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Point residents still feeling effects of 2021′s winter storm

Residents of Point, north of Emory in Rains county, have had to endure a half dozen boil water notices, some of them lengthy, and are hoping a change in leaders
Published: Dec. 1, 2021 at 4:50 PM CST|Updated: Dec. 1, 2021 at 7:19 PM CST
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POINT, Texas (KLTV) - The after effects of February’s winter storm and an aging water pipe system is the reason one small East Texas city has experienced numerous ‘boil water notices’ over the past 9 months.

Residents of Point, north of Emory in Rains county, have had to endure a half dozen boil water notices, some of them lengthy, and are hoping a change in leadership will solve the problem.

The 630 residents of Point have had to deal with the same problem many East Texas cities dealt with after the February freeze, only more frequently.

“After that couple of days of the ground being frozen and not thawing out, we started seeing a lot of busted pipes. When I first got here we initiated a boil water notice very quickly, and it stayed in place for weeks at a time. We rescinded it for a short period then had another boil water notice,” says Nicole Christiansen, Point water treatment plant manager.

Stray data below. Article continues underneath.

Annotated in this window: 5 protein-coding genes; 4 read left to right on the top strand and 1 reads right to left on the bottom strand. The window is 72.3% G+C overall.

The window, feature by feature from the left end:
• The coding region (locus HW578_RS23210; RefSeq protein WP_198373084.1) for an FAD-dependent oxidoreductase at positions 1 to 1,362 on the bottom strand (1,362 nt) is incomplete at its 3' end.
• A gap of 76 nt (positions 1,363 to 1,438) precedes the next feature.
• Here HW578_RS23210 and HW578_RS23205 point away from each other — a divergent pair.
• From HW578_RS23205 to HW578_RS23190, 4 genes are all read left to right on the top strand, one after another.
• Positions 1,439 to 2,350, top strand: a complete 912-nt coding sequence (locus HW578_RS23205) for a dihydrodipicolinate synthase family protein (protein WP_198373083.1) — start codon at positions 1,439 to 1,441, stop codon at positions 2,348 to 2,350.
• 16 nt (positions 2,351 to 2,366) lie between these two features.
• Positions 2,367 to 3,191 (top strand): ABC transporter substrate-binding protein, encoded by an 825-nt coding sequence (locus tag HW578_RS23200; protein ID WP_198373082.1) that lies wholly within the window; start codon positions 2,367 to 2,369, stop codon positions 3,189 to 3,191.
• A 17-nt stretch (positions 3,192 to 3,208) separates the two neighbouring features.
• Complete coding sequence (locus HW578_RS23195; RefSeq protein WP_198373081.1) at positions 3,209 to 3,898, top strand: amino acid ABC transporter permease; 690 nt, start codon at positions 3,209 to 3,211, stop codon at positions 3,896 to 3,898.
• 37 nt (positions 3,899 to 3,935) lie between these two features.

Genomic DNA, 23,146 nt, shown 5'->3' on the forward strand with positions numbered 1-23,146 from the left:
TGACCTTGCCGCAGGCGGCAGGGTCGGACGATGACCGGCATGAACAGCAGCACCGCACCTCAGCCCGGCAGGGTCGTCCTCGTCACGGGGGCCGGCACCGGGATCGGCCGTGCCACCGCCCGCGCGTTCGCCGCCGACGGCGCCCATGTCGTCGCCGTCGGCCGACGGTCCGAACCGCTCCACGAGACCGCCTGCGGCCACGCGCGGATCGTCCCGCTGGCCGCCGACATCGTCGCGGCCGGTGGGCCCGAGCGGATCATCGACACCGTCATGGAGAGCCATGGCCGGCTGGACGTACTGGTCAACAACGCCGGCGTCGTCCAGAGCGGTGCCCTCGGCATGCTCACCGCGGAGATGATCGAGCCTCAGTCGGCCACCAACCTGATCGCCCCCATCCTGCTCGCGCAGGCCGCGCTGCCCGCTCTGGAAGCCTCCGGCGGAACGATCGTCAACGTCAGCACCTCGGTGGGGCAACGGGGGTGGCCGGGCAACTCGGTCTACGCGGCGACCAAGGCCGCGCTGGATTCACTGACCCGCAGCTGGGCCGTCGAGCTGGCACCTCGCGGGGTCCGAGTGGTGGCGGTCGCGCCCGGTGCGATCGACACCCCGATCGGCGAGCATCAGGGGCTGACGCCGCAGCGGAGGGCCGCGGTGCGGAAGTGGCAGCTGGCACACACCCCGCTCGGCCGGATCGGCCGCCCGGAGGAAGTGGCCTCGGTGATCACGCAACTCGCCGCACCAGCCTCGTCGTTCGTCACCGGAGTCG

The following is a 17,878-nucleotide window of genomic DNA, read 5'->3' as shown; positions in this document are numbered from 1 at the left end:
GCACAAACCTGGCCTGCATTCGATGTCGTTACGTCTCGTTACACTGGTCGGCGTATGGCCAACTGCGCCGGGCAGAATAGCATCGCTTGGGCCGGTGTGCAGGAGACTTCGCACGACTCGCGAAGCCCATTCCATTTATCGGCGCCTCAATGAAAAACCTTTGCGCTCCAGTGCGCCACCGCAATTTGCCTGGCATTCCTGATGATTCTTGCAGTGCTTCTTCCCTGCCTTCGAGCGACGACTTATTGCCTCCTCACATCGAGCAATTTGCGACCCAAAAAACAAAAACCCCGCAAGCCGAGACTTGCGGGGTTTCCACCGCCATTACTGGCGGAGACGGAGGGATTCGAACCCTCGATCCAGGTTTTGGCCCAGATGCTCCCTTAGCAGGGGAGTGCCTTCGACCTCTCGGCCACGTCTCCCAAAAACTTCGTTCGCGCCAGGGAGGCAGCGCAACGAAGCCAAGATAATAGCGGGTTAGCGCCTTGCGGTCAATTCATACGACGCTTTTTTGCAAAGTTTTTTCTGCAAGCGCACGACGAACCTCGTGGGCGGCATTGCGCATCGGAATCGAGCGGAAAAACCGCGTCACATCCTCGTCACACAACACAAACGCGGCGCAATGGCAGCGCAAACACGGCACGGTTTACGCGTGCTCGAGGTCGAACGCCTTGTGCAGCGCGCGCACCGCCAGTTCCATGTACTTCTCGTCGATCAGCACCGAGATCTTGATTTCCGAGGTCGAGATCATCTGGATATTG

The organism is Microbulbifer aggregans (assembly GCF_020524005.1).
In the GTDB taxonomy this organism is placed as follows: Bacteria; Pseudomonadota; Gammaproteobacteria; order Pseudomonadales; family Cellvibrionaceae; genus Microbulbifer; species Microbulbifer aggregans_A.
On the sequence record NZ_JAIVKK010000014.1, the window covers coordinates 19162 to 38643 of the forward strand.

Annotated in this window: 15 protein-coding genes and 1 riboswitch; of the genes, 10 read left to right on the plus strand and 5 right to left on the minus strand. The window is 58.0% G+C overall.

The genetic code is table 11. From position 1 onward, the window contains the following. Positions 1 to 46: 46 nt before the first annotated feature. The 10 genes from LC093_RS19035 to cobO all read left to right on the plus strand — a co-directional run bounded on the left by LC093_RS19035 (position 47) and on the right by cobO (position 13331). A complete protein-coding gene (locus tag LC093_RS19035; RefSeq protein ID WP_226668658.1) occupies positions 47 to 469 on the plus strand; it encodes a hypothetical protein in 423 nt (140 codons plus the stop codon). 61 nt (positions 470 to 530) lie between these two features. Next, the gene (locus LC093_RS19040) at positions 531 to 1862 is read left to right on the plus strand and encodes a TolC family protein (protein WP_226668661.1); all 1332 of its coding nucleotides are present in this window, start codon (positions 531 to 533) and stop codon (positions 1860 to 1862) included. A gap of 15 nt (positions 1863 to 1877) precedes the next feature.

Since February there had been numerous boil water notices for Point water customers. An aging water supply system was contributing to it.

“We certainly do have an aging system; we’re trying to put a plan in place to maintain and replace those older lines. We’ve been under 3 different boil water notices since I started,” Christiansen says.

The notices happened so often, residents began to lose count.

“Too many. Too many for me to event count, or even drink the water. I just filter my water and drink it, boil it. Too many,” says Point resident Leslie Allen.

For businesses it became a recurring challenge.

“The cafe down here has had to bring all their water in and fire department also helped by bringing water in a big truckload of water when it really got bad for a long time. The city didn’t know what to do, and things got worse,” said Penny Wittrock, owner of PJ’s Cowhides.

Changes were made in city management, and the problems with the old pipes are being addressed.

“We’re having the chance to get some new administration in place and put money where we need it in infrastructure,” says Christiansen.

Christiansen says the water system maintenance and replacement is priority one with the city going forward.

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